Construction defects often take a long time to develop. Take, for example, the Courthouse Square building in Salem, Oregon, which is used for county offices and retail stores. It was constructed in 2000 and received its LEED certification in 2002.
As early as 2002, problems were identified at the project, including cracked grouting and loose tiles. But it was not until July 2010 that the Courthouse Square buiding had to be vacated due to structural problems:
"Henderson said the county started monitoring the floor in 2008 after an evaluation by David Evans and Associatesfound floor deflection, stating that ‘portions of the original structural floor slab design were inadequate with regard to code requirements’. . . .
The county’s original plan was to stay in the building as the firm did tests on the building’s integrity, but that plan changed when the floors got worse.
‘It’s only been in the last short time that the seriousness of these issues have come to light,’ said Henderson. ‘We had an incident on Friday where we believe one of the post tension cables ruptured.’
The cables are located in the building’s concrete floor slabs to provide rigidity. Several cables are in the slabs for redundancy and backup support, so the county at first did not believe one ruptured cable posed an immediate threat.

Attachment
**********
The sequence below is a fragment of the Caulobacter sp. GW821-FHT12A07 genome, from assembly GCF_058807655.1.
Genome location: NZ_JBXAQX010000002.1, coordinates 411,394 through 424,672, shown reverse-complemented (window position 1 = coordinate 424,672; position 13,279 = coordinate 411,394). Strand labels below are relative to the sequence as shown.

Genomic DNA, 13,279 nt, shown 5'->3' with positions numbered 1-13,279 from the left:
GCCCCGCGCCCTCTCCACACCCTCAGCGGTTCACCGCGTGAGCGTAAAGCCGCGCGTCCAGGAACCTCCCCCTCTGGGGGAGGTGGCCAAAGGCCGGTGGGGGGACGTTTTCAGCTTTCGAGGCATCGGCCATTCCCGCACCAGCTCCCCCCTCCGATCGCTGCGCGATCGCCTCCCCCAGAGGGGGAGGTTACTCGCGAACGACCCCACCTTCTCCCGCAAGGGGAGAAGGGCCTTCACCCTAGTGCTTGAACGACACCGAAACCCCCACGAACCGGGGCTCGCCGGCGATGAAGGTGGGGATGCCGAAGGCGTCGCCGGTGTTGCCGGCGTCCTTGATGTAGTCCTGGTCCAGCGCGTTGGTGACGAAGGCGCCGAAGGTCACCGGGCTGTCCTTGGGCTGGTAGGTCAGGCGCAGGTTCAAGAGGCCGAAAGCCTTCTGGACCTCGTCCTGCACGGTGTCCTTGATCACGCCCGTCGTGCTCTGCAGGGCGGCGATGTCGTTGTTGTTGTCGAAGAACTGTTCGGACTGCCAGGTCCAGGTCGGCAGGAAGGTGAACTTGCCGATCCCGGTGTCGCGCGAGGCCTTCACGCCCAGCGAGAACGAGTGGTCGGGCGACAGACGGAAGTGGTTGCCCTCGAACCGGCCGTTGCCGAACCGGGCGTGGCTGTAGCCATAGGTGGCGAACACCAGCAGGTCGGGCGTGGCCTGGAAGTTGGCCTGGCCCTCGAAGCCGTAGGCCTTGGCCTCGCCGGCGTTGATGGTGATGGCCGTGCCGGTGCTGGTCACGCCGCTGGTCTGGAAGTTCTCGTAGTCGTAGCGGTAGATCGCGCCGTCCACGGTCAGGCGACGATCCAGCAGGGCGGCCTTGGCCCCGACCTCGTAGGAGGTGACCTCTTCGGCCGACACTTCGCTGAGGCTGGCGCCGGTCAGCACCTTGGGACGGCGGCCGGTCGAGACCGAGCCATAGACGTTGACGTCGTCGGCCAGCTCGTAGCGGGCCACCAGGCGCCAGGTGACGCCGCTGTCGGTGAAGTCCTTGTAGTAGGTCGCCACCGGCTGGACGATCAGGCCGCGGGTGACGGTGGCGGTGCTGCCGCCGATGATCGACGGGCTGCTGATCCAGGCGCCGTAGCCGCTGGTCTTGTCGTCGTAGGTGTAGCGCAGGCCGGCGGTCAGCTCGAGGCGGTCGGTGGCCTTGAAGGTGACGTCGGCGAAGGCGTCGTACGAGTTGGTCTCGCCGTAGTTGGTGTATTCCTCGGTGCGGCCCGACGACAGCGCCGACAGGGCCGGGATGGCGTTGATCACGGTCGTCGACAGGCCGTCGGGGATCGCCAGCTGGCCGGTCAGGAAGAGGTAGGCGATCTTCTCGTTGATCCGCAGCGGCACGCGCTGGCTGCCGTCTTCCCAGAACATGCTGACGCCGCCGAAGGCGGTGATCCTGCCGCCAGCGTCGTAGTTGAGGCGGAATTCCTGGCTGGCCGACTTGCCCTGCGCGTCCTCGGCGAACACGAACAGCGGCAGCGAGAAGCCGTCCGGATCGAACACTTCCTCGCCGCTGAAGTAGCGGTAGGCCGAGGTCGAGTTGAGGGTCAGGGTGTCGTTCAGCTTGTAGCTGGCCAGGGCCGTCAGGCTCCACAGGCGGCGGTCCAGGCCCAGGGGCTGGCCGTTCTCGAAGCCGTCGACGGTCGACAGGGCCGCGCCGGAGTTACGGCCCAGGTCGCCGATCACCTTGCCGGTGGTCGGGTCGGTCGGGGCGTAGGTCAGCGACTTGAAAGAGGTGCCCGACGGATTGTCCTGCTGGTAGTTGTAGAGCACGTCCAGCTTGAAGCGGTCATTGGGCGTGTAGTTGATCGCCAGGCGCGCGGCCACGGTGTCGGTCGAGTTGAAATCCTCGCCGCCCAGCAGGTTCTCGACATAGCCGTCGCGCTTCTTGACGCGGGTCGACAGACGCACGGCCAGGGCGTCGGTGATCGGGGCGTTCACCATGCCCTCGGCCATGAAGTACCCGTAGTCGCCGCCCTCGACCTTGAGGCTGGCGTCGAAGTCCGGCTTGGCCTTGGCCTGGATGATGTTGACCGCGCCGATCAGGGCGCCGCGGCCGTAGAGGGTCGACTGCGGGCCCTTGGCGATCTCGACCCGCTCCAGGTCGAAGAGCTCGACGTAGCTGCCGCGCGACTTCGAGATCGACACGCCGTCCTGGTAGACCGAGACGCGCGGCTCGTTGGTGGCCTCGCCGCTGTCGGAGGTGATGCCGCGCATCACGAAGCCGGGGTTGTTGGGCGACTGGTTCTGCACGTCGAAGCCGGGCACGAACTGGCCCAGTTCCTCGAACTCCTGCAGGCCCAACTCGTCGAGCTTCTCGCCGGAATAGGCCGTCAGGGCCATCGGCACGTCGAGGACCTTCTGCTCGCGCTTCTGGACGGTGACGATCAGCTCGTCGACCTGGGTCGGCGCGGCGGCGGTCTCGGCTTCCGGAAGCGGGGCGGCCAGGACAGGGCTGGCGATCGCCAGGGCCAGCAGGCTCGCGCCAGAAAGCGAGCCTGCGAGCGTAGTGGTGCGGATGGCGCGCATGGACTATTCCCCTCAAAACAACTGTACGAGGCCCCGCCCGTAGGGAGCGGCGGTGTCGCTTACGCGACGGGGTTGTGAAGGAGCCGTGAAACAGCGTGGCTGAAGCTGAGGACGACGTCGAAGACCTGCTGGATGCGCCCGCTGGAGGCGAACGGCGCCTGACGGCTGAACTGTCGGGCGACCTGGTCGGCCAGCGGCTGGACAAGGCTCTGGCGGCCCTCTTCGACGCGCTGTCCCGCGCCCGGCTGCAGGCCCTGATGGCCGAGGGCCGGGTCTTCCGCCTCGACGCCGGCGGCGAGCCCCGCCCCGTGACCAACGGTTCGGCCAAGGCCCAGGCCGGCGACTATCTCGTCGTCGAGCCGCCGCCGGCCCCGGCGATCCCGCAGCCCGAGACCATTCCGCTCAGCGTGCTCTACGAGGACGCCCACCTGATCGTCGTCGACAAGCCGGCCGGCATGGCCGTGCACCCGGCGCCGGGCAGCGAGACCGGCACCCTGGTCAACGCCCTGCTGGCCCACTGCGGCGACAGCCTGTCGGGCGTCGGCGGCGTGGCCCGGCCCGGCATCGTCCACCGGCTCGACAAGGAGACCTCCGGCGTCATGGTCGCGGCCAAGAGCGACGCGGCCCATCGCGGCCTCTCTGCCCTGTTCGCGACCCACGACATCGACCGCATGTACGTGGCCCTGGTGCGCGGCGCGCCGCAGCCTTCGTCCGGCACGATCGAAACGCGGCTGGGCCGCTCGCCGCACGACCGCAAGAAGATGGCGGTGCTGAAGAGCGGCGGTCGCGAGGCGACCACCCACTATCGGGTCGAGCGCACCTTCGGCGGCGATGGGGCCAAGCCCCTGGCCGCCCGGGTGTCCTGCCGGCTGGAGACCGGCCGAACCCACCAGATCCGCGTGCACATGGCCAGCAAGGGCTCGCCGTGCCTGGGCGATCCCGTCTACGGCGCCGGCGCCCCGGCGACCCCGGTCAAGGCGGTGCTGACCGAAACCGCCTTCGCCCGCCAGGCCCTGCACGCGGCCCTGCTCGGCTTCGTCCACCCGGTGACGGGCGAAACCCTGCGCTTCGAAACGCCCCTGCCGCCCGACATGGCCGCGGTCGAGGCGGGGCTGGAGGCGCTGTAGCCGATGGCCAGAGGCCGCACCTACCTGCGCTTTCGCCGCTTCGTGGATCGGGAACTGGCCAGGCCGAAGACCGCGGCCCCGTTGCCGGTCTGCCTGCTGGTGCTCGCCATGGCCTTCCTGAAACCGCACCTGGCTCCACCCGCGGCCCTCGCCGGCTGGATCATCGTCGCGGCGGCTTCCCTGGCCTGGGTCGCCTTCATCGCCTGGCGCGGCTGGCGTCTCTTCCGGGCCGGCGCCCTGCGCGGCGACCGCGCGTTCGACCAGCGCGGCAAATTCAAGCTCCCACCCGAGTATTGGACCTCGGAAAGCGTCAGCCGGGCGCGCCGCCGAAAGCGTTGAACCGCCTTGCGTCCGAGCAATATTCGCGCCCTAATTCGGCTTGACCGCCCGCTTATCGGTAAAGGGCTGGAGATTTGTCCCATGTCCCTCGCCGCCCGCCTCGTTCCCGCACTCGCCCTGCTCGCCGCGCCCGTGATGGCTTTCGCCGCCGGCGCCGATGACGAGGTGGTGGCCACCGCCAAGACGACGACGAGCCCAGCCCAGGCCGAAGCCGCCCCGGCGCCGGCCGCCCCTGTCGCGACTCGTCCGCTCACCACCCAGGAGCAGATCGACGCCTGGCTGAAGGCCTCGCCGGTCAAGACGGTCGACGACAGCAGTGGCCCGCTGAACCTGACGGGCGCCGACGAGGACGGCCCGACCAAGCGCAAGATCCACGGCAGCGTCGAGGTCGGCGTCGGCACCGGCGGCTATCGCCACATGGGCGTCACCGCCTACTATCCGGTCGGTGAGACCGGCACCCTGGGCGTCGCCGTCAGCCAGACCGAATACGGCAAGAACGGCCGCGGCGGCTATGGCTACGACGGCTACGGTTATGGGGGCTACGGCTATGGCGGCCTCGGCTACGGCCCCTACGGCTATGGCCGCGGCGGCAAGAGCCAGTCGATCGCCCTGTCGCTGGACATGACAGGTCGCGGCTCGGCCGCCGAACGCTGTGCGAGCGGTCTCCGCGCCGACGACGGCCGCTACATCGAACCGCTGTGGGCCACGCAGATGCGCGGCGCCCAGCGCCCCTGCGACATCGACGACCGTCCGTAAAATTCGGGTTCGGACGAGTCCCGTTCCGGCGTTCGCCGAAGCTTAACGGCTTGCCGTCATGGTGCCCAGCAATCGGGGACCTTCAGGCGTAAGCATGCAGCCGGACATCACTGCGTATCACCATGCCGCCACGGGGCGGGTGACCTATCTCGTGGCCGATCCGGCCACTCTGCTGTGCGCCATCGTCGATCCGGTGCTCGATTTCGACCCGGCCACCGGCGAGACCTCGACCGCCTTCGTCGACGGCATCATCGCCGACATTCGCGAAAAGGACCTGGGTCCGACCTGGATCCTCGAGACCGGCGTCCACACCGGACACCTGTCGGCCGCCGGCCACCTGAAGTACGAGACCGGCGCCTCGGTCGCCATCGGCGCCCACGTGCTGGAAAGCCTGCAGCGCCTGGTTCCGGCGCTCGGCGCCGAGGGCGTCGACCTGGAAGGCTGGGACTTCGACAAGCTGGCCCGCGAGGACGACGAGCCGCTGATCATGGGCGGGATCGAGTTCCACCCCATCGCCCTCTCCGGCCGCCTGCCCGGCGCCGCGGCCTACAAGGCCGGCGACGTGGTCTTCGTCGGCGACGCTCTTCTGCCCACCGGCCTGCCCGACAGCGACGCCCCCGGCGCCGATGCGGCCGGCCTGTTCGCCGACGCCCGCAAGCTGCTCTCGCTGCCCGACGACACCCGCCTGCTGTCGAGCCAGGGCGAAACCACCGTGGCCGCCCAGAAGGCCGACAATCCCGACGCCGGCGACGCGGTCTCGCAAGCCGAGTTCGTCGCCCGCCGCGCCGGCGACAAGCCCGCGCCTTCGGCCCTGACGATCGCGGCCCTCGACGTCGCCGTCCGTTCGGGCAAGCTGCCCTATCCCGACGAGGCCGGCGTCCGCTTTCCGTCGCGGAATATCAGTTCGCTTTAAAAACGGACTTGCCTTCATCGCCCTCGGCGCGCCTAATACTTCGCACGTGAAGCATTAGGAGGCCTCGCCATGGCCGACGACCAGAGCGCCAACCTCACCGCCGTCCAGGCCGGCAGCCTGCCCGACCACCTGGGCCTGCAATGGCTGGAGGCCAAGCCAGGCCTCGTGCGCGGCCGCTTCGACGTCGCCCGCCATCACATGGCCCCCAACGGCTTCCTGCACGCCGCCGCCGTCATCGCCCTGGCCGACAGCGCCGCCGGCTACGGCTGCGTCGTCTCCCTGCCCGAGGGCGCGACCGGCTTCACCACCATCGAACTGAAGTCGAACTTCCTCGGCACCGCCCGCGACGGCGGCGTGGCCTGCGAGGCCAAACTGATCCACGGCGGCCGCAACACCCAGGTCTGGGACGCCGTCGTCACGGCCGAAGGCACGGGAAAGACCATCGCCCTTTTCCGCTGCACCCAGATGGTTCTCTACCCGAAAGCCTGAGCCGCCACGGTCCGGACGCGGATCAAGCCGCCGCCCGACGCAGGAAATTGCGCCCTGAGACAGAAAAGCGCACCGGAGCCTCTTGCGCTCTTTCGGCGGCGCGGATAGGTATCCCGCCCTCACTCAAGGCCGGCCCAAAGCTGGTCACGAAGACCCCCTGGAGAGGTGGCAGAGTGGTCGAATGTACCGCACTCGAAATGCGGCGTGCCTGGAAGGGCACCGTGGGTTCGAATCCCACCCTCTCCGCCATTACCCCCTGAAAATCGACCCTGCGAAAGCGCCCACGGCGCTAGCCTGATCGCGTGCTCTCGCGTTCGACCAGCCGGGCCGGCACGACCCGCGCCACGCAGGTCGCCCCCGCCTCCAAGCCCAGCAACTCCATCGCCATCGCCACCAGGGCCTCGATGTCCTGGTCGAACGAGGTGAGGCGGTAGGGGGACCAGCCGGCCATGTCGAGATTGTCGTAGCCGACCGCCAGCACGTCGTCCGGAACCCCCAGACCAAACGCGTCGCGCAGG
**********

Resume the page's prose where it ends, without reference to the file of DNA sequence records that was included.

But after the rupture, further inspection found that 33 to 35 of the building’s 220 columns where bearing a weight that is more than code allows. The county then decided to vacate the building."
Since the evacuation was the result of construction defects, my initial thought was that LEEDigation was unlikely. But a blog post at Green Building Elements further piqued my interest regarding potential LEEDigation:
"No one knows, or is saying at least, what is causing all the structural issues. Cracked walls and ceilings are the hallmark of what appears to be a buckling post-tensioned concrete slab. The concrete was recently tested and found to not meet the specified strength. Garbage was found in the slab when samples were taken."
Would any of the following scenarios be grounds for LEED decertification if the original certification was challenged?
- Installing concrete slabs that include garbage?
- Failing to meet code requirements?
- Having a LEED-certified building deemed structurally unsound?
What do you think?
Photo Credit: Oregon.gov